The next track is ‘Time’s Up’, the true centrepiece of the album, and O.C.’s most praised work. This is where he sets out his message for his fellow rappers. The track swings into life with an amazing sample from Les Demerle‘s ‘A Day in the Life‘, alive with dark swagger. This sets a fantastic backdrop for O.C.’s message – something serious, dark, and real, but massively compelling, and something you can dance to. O.C. and Buckwild are showing us that entertainment doesn’t have to be superficial.
O.C.’s first verse is a masterful demolition of vacuous gangsta posturing. Having utterly dismantled this bogus rap agenda, he shares a two-line punchline with a sample from Slick Rick: “Those who pose lyrical but really ain’t true I feel:” / “Their times limited, hard rocks too”. This is a master-stroke of rapping and producing, and is absolutely crucial to the meaning of the track. By sampling Slick Rick, one of the fathers of rap music, Buckwild and O.C. are telling rappers that such posturing is creatively barren and will end up failing, just like the “thieves” that Slick Rick was originally dismissing. O.C. and Buckwild are also telling rappers to remember their roots and to raise their game. They’re implicitly linking anyone who doesn’t with thievery, both literal and metaphorical, by misappropriating the genre bequeathed to them by the legends of rap.
Earlier in this article, I suggested that we could use samples to show how a track and its message has been received. Let’s do this for ‘Time’s Up’. O.C.’s first verse starts “Fuck those that I offend, rappers sit back I’m ’bout to begin” – a call for people to listen to his uncompromising message. O.C. then lets loose with honest, heartfelt criticism, drawing attention to a neglected truth. Big L‘s track ‘The Enemy’ samples these lyrics, playing them by way of opening as a sign of commitment to truth rather than posturing, readying the ground for a scathing attack on the police system.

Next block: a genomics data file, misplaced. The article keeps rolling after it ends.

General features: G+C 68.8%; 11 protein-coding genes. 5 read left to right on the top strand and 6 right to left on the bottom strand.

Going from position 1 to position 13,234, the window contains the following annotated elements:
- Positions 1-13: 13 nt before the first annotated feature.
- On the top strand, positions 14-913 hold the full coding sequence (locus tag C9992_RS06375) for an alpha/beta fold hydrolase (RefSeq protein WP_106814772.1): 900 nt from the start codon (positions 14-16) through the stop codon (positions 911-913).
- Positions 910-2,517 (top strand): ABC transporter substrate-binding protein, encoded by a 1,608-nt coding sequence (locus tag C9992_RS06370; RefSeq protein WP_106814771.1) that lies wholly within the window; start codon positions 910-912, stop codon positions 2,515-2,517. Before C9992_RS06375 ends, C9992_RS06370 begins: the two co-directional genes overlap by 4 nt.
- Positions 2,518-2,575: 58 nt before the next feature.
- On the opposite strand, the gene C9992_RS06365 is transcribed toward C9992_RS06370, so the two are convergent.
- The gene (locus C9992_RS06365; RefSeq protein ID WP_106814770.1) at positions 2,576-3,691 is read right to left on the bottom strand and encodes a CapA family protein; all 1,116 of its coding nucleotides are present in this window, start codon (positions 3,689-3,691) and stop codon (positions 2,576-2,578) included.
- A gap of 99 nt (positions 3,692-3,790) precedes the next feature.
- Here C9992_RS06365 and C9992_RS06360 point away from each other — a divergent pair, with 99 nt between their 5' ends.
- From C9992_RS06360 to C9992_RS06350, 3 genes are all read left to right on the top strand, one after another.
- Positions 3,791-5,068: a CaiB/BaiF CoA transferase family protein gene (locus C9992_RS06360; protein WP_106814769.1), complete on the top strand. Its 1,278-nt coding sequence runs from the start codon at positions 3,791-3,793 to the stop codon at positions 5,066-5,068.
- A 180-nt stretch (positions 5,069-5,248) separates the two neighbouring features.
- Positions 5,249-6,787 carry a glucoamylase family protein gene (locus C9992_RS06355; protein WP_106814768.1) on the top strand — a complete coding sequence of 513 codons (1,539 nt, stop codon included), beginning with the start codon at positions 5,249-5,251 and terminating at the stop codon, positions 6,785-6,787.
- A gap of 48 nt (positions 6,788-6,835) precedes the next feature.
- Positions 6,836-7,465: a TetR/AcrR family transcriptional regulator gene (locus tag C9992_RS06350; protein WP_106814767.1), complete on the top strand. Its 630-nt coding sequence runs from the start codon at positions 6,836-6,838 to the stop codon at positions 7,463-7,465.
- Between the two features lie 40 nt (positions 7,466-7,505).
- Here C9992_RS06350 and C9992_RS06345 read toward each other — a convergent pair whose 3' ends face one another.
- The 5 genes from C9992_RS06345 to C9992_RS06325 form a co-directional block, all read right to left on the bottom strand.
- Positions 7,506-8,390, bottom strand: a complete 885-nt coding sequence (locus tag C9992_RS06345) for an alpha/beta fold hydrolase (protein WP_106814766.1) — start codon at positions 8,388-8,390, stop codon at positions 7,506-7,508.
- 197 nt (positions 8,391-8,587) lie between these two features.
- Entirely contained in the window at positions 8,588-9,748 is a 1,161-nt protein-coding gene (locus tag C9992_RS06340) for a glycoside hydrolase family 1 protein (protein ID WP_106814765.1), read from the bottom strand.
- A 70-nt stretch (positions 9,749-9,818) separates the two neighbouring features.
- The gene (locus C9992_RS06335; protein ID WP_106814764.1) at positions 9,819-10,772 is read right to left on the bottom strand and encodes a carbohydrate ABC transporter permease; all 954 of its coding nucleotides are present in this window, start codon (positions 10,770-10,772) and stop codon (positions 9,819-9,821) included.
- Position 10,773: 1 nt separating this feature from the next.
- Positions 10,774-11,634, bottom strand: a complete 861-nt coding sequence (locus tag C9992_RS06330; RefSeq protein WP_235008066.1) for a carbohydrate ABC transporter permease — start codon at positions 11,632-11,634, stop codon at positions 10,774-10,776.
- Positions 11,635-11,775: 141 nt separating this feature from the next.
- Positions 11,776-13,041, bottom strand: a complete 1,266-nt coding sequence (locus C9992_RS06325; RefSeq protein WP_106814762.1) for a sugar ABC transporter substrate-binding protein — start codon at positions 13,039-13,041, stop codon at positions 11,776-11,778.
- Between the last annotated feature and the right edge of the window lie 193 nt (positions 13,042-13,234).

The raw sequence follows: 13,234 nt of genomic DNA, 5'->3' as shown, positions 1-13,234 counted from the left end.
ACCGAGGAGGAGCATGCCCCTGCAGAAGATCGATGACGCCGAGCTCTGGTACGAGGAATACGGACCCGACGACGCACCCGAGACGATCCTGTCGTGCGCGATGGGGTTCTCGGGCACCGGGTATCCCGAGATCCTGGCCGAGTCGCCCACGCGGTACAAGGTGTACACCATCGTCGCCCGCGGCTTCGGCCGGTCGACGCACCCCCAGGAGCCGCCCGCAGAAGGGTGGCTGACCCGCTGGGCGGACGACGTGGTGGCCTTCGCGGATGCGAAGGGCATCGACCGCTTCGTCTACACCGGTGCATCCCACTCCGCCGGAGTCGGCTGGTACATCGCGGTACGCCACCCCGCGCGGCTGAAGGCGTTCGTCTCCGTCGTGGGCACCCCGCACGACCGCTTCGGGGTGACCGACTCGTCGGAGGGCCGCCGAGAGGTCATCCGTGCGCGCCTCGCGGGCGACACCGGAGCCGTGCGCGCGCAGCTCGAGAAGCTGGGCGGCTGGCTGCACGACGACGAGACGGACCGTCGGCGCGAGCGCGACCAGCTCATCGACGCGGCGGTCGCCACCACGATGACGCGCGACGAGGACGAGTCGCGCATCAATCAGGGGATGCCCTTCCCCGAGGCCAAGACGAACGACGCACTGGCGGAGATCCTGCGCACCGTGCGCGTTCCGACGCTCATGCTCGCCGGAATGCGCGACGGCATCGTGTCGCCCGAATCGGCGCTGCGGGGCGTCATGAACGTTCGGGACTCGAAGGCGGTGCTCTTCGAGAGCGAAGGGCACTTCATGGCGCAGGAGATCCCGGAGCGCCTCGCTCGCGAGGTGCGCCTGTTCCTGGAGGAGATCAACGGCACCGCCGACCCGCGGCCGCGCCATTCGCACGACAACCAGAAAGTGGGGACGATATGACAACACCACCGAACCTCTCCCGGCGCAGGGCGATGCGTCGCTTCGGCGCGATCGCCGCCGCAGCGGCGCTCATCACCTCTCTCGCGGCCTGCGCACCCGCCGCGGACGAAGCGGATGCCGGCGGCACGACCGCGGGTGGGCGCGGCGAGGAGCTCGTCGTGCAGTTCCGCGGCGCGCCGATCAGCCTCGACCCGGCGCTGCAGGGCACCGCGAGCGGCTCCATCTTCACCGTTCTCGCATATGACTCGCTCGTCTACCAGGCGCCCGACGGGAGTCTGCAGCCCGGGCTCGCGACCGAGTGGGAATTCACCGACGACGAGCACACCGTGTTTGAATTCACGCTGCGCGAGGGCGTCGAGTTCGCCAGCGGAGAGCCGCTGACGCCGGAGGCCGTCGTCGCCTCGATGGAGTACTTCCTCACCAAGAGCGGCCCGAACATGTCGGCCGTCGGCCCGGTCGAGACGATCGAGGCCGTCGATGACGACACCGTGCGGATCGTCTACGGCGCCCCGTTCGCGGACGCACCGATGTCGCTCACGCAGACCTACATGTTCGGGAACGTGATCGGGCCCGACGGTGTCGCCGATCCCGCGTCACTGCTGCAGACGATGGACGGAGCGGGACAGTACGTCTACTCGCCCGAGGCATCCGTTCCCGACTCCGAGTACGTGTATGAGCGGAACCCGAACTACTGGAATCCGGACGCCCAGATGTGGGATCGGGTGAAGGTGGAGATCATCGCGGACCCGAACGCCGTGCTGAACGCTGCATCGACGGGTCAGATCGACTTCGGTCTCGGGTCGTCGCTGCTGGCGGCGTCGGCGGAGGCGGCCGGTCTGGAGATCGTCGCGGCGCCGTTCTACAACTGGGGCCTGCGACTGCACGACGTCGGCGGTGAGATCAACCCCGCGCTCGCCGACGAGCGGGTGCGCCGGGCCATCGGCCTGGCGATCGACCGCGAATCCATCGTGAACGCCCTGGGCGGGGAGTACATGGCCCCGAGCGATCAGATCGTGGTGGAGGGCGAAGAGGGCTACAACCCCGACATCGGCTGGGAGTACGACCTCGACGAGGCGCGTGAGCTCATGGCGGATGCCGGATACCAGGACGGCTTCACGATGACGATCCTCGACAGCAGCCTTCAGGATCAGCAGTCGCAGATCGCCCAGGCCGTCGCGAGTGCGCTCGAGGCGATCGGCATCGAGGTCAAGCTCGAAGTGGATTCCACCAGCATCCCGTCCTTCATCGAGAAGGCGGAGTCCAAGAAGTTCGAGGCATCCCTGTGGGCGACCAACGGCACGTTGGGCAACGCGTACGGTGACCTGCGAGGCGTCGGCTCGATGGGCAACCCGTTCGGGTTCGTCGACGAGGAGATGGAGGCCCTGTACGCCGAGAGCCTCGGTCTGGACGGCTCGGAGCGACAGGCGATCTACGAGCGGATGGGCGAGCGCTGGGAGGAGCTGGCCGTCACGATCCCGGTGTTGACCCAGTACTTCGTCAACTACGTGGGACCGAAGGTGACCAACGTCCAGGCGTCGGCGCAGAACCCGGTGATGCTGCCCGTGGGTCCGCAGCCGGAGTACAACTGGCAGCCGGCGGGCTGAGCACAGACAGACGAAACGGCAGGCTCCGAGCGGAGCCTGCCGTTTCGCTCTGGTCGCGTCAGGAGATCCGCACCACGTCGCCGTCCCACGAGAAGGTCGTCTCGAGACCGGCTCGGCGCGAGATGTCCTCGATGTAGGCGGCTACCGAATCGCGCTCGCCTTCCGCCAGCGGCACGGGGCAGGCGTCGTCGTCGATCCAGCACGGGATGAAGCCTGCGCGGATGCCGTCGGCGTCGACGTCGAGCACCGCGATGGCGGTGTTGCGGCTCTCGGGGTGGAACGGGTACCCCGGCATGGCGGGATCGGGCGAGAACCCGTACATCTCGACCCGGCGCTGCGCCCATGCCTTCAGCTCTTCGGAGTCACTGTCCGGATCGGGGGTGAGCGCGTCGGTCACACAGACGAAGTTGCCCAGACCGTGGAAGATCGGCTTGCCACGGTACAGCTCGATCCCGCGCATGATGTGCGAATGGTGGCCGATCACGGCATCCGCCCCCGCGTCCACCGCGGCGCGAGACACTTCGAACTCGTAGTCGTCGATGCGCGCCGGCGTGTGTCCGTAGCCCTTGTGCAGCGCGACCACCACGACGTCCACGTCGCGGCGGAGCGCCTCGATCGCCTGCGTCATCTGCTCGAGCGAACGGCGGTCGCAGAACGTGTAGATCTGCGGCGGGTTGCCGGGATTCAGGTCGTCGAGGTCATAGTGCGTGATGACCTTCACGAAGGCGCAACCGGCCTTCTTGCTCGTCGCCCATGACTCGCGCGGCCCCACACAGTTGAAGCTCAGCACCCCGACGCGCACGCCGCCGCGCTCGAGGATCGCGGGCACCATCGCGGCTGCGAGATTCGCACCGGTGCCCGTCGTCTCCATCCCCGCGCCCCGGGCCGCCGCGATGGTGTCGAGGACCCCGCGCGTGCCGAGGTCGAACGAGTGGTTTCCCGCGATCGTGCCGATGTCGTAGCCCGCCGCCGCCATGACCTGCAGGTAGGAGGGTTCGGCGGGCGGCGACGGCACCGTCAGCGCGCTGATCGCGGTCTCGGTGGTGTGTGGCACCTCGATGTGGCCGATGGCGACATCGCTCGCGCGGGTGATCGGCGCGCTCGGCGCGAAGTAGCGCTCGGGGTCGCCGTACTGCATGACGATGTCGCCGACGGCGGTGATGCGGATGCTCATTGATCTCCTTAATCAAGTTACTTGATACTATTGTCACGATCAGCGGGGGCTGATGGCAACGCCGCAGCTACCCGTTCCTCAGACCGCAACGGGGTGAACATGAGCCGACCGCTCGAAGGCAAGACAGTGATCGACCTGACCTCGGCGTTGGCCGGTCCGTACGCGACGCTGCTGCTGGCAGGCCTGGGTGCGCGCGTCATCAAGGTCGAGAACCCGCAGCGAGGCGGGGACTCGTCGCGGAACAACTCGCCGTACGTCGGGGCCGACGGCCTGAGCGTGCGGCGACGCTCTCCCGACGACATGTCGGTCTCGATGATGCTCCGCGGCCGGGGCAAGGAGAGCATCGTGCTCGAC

A more prominent sampling of O.C.’s track in another context is in the film 8 Mile. The beat from ‘Time’s Up’ is used as the backing to one of the freestyle rap battles. When this backing came through the speakers, people made the connection to O.C., and reflected on his message: what’s rapping about? What should rappers be talking about? The final freestyle in the film hammers home the need for rappers to raise their game, and O.C.’s backing was a great inclusion in the soundtrack, as it mirrors this question.
This track was also sampled in Nas feat. 50 Cent’s ‘Ridin’ Time‘. O.C.’s words – “Admit it, you bit [plagiarised/fabricated] it” – are used as an interjection to question the legitimacy and originality of a rapper’s message. When sampled in Jedi Mind Tricks’ ‘Apostles Creed‘ – “Non-conceptional, non-exceptional… Your whole aura is plexiglass” – the effect is similar. O.C.’s message reminds us about what is real and significant in rap.